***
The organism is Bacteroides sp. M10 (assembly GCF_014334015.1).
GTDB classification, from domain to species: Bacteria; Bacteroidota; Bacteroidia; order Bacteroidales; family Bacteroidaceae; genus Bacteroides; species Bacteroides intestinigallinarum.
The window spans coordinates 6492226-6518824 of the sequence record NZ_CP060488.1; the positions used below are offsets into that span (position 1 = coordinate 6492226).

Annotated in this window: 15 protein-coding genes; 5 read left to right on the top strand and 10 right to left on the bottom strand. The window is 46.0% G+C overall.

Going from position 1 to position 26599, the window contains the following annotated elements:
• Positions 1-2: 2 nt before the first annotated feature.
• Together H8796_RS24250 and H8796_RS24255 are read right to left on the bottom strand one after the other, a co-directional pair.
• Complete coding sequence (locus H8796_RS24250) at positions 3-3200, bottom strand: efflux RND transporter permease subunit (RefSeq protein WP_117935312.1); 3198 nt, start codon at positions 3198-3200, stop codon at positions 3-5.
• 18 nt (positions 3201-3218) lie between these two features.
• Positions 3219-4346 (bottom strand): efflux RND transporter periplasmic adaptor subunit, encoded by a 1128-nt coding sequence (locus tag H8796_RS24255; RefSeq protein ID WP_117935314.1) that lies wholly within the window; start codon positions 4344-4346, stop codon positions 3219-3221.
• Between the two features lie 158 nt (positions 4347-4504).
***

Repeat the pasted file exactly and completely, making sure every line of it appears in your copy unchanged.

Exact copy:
The organism is Bacteroides sp. M10 (assembly GCF_014334015.1).
GTDB classification, from domain to species: Bacteria; Bacteroidota; Bacteroidia; order Bacteroidales; family Bacteroidaceae; genus Bacteroides; species Bacteroides intestinigallinarum.
The window spans coordinates 6492226-6518824 of the sequence record NZ_CP060488.1; the positions used below are offsets into that span (position 1 = coordinate 6492226).

Annotated in this window: 15 protein-coding genes; 5 read left to right on the top strand and 10 right to left on the bottom strand. The window is 46.0% G+C overall.

Going from position 1 to position 26599, the window contains the following annotated elements:
• Positions 1-2: 2 nt before the first annotated feature.
• Together H8796_RS24250 and H8796_RS24255 are read right to left on the bottom strand one after the other, a co-directional pair.
• Complete coding sequence (locus H8796_RS24250) at positions 3-3200, bottom strand: efflux RND transporter permease subunit (RefSeq protein WP_117935312.1); 3198 nt, start codon at positions 3198-3200, stop codon at positions 3-5.
• 18 nt (positions 3201-3218) lie between these two features.
• Positions 3219-4346 (bottom strand): efflux RND transporter periplasmic adaptor subunit, encoded by a 1128-nt coding sequence (locus tag H8796_RS24255; RefSeq protein ID WP_117935314.1) that lies wholly within the window; start codon positions 4344-4346, stop codon positions 3219-3221.
• Between the two features lie 158 nt (positions 4347-4504).